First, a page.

Persistent pain in the pelvic region (between the hips) that lasts more than three to six months is defined as chronic pelvic pain. It tends to affect women more frequently than men, with nearly 1 in 7 women reporting they suffer pelvic pain.[i] It may be the symptom of another condition or may also arise as a result of trauma from a previous surgery, fall or accident.
Chronic pelvic pain can take several forms. It might be sharp or be a dull ache. It might be constant or intermittent. Some people report a feeling of pressure or heaviness in the pelvis. It often becomes worse after standing for long periods of time.
Causes of Chronic Pelvic Pain
· Chronic Pelvic Inflammatory Disease: Long-term infections can scar pelvic organs and cause pain.
· Endometriosis: This occurs when tissue from the lining of the uterus grows outside the organ and leads to painful cysts and fibrous bands of scar tissue.
· Fibroid Tumors: These are noncancerous growths on the uterus that create a feeling of pressure or heaviness in the lower abdomen.
· Musculoskeletal Issues: Conditions such as fibromyalgia, pelvic floor muscle tension or hernias that involve the bones, joints and connective tissues of the musculoskeletal system can result in chronic pelvic pain.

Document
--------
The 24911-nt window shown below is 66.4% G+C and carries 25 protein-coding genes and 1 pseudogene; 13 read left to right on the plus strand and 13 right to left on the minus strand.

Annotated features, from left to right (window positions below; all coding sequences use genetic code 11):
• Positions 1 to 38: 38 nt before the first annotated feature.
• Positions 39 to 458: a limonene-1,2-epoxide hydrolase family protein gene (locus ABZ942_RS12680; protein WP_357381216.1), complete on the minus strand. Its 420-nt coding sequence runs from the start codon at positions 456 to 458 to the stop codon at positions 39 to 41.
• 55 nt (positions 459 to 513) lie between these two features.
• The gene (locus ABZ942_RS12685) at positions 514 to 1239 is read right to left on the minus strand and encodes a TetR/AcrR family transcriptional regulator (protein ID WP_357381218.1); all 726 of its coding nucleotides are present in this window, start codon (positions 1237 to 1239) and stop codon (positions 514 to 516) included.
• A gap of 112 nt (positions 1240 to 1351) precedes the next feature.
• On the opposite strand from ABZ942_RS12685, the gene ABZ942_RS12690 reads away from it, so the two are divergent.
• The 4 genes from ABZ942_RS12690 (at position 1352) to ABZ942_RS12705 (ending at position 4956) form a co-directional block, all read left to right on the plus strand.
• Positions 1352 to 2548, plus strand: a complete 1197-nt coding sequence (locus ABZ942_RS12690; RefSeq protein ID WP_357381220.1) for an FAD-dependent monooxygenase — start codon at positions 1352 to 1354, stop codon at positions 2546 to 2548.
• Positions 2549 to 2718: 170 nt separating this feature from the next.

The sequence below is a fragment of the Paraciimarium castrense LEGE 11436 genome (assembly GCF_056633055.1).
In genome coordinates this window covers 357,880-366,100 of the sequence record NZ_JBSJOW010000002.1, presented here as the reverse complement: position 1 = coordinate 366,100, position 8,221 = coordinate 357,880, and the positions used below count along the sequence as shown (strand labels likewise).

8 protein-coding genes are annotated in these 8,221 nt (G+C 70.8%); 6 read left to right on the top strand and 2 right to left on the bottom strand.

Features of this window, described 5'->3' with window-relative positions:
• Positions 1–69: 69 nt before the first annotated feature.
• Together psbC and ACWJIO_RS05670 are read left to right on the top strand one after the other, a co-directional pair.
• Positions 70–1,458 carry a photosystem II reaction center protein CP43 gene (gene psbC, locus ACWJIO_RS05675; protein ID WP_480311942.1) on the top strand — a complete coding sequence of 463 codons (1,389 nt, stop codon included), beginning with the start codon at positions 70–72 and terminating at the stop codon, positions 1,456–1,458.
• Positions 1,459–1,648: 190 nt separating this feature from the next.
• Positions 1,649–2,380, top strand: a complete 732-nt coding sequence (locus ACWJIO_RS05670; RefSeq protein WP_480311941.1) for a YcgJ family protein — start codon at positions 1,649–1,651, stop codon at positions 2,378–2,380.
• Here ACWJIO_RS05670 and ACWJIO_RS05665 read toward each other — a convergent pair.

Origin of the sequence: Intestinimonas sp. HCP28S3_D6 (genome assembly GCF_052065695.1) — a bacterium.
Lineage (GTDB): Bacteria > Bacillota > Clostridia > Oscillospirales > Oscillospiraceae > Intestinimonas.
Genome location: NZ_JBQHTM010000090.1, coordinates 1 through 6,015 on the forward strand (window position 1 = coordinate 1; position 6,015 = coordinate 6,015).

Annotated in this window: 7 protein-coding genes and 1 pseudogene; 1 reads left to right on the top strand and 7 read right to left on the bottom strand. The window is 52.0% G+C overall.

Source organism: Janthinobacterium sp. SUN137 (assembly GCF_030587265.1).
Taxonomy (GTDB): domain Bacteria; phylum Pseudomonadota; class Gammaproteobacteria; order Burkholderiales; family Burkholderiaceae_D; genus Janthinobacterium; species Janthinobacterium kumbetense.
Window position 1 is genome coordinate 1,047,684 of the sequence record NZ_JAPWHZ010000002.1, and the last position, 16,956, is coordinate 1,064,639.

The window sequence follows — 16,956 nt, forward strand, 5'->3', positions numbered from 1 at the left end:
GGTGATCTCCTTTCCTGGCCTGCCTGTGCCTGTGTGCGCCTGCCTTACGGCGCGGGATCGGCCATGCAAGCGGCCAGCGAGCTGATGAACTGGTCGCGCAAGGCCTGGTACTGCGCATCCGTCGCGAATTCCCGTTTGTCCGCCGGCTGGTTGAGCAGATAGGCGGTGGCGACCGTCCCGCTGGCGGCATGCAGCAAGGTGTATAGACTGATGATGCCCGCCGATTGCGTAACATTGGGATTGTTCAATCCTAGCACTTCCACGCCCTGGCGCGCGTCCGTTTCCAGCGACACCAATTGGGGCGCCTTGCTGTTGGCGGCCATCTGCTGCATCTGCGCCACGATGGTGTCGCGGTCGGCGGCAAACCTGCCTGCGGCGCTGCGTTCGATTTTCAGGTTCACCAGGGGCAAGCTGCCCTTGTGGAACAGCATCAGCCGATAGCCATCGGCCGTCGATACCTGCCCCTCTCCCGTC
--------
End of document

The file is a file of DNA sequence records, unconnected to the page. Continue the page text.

· Irritable Bowel Syndrome (IBS): The bloating, constipation or diarrhea that accompany IBS can result in pelvic pain and pressure.
· Psychological Factors: Depression, chronic fatigue syndrome, chronic stress or posttraumatic stress disorder (PTSD) can contribute to pelvic pain, as can a history of sexual or physical abuse.
Once the source of pain has been identified, there are a number of potential treatments that can be offered to address the pain. They include:
· Medications: Treatment often begins with over-the-counter anti-inflammatories, such as ibuprofen. If that fails to bring relief, other options include prescription steroids, anticonvulsants, antidepressants or if applicable, hormone therapy.
· Physical therapy: Stretching exercises, massage and other relaxation techniques may improve chronic pelvic pain. Physical therapists may also use transcutaneous electrical nerve stimulation (TENS) to deliver electrical impulses to nearby nerve pathways to target specific pain points.
· Behavioral therapy: Professional counseling, biofeedback and cognitive behavioral therapy can provide coping strategies for dealing with the pain.
· Interventional Techniques: These include trigger point injections that deliver a long-acting anesthetic to the pain (trigger) points to alleviate the discomfort. Other options include injections to block the pain generated by the specific nerves that supply the colon, bladder, lower intestines, uterus or ovaries or coccyx (tailbone).
· Spinal Cord and Peripheral Nerve Stimulation: These minimally invasive procedures involve the implantation of a device that blocks nerve pathways to interrupt pain signals to the brain.
Patients who have not achieved relief from their pain after visiting their primary care physicians should ask for a referral to a skilled pain medicine practitioner. As specialists in pain management, they possess the knowledge and expertise to offer the best options for the resolution or reduction of chronic pelvic pain.
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